NetApp has, as predicted, announced its new FAS 2020 and FAS 2050 storage arrays. They use serial-attached SCSI (SAS) drives, a first for NetApp, but only internally. Expansion shelves can only use Fibre Channel or Serial ATA (SATA) drives.
The FAS 2020 can have up to 24TB of storage spread across 40 drives with SAS drives internal to the controller and either Fibre Channel (FC) or SATA drives in the expansion shelves.
The larger FAS 2050 is an up to 69TB-product (104 drives) with the same usage of SAS and FC or SATA drives.
The rest of the basic speeds and feeds information is that the products can have a single controller plus a second one for high-availability configurations. The systems can be presented as network-attached storage (NAS filers), or either FC or iSCSI block-level storage area network (SAN)s. They can also be used as virtual tape libraries (VTL) with the products emulating a physical tape library.
Each controller has two gigabit Ethernet and two 4Gbit/s FC ports and onboard remote management facilities. The two systems run NetApp's Data ONTAP operating system and can have RAID 6 data protection plus the gamut of NetApp's protection facilities based on snapshots. They also have A-SIS de-duplication and thin-provisioning to reduce physical disk space needs.
With FlexVol technology in ONTAP NetApp storage such as the FAS 2000 arrays, it is virtualised and can be provisioned to VMware virtual machines in minutes.
SAS drives represent an upgrade path from parallel Ultra320 SCSI drives and provide near-Fibre Channel performance, faster than SATA.
Asked about the exclusion of SAS disks from the expansion shelves, John Rollason, NetApp's EMEA solutions marketing manager, said: "It's a SAS connectivity problem," but couldn't add any more detail.
David Trossell, CEO of protocol bridge firm Bridgeworks, was asked what he thought about this. He speculated: "The SATA and SAS physical infrastructures are on the whole identical - so it's not a physical restriction. If they are using SAS internally then is not a software issue."
"If they are using external connections then to access all the individual drives, this is going to create a mass of connections. They could (possibly) reduce the amount of cabling to connect all these drives by putting some raid intelligence within the expansion cabinets, and use Fibre Channel as the interconnectivity between controller and expansion racks. (Then) the reason they are not supporting a SAS expansion unit is that they may not have a cost effective FC to SAS controller."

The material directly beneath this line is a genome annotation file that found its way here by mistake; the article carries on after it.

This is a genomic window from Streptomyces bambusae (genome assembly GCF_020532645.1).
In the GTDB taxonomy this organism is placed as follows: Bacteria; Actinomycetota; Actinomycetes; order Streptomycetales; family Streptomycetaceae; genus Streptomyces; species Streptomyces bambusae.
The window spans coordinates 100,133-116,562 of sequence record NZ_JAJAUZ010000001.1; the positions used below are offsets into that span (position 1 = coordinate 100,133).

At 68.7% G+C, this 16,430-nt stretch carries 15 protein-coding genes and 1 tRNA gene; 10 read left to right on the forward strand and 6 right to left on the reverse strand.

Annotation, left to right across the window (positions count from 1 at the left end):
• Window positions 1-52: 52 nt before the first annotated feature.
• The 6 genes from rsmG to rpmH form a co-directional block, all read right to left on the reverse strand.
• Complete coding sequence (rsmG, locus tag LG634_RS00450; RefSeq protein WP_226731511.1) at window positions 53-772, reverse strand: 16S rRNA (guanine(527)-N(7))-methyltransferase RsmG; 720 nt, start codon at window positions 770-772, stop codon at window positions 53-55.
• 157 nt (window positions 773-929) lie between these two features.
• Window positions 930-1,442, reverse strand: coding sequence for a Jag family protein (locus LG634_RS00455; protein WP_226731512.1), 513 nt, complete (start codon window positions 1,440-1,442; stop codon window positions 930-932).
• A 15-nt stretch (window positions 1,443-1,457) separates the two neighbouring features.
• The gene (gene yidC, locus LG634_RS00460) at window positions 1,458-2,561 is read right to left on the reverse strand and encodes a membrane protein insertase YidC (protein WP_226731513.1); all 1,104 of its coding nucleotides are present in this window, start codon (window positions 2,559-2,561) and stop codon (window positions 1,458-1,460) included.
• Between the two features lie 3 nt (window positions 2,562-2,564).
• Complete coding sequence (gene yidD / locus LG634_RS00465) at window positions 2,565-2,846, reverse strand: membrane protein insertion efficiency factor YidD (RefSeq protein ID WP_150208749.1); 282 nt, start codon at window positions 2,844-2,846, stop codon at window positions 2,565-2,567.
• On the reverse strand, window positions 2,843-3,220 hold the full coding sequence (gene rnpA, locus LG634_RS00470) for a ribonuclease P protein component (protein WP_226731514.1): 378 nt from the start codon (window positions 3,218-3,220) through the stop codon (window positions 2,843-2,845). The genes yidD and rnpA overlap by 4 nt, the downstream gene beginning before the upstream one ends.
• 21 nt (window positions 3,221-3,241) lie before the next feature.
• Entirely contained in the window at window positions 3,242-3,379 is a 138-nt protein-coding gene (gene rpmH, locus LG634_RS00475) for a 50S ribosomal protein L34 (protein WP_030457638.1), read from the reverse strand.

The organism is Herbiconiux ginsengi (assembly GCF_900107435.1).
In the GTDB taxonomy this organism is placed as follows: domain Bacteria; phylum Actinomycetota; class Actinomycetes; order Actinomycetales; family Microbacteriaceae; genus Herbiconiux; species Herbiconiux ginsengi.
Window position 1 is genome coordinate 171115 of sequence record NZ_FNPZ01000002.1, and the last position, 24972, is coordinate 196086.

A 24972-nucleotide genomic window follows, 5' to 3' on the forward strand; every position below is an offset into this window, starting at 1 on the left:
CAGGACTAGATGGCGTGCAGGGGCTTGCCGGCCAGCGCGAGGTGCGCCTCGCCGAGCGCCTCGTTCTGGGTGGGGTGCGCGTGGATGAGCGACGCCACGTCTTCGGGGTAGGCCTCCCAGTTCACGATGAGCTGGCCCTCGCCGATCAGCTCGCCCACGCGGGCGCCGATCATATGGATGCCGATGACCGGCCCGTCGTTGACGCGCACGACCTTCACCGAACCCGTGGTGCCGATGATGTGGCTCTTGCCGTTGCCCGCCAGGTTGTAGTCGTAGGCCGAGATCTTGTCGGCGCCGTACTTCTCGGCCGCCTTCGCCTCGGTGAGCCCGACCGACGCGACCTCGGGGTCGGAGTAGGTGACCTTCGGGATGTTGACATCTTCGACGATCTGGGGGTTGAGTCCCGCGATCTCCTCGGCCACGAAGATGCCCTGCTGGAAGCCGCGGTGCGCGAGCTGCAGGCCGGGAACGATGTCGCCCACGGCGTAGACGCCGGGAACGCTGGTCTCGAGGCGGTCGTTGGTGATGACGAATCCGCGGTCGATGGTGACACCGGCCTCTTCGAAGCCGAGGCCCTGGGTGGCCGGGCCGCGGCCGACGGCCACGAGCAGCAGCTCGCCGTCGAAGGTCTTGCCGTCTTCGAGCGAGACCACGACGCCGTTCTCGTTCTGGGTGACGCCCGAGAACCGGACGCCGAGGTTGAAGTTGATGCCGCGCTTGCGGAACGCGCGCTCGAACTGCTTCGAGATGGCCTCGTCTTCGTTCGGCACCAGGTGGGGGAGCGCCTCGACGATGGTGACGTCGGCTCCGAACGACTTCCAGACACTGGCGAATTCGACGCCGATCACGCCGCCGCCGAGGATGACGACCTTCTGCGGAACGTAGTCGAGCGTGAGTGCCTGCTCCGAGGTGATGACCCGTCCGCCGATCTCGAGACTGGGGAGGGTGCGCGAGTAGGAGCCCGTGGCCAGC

Rollason said that SAS expansion shelves would be coming in the future.
The FAS 2020 replaces the existing 16TB FAS 270 product. Expansion shelves for that product can be used with the 2020. By replacing the I/O controller the FAS 270 main unit can itself be turned into a FAS 2000 expansion shelf.
The smaller 4.2TB FAS 250 remains as a viable product. The FAS 2050 fills a storage capacity/performance gap between the FAS 270 and the 84TB FAS 3020.
NetApp is positioning these machines for mid-range businesses with between 100 and 1,000 employees, saying that their storage needs are now much more akin to those found in enterprise products than in smaller enterprise arrays such as NetApp's StoreVault line or Dell's AX products. Such medium businesses buy from storage resellers and the FAS 2000 products are available through NetApp's channel.
Rollason said VMware was vital in this medium enterprise market: "We're seeing explosive growth in virtual servers attached to virtual storage. Anything more than bog-standard consolidation needs networked storage. There will be more integration between VMware and NetApp in the future. Yes; absolutely. We might see automation of the provisioning of a virtual machine with a virtual LUN to provision storage in seconds."
Entry-level list prices for the FAS 2020 and 2050 are $12,100 and $24,920, respectively (about £6,000 and £12,500 at ordinary conversion rates). With entry-level prices for the FAS 250 and 270 being $15,940 and $17,420 respectively, NetApp has initiated a price cut.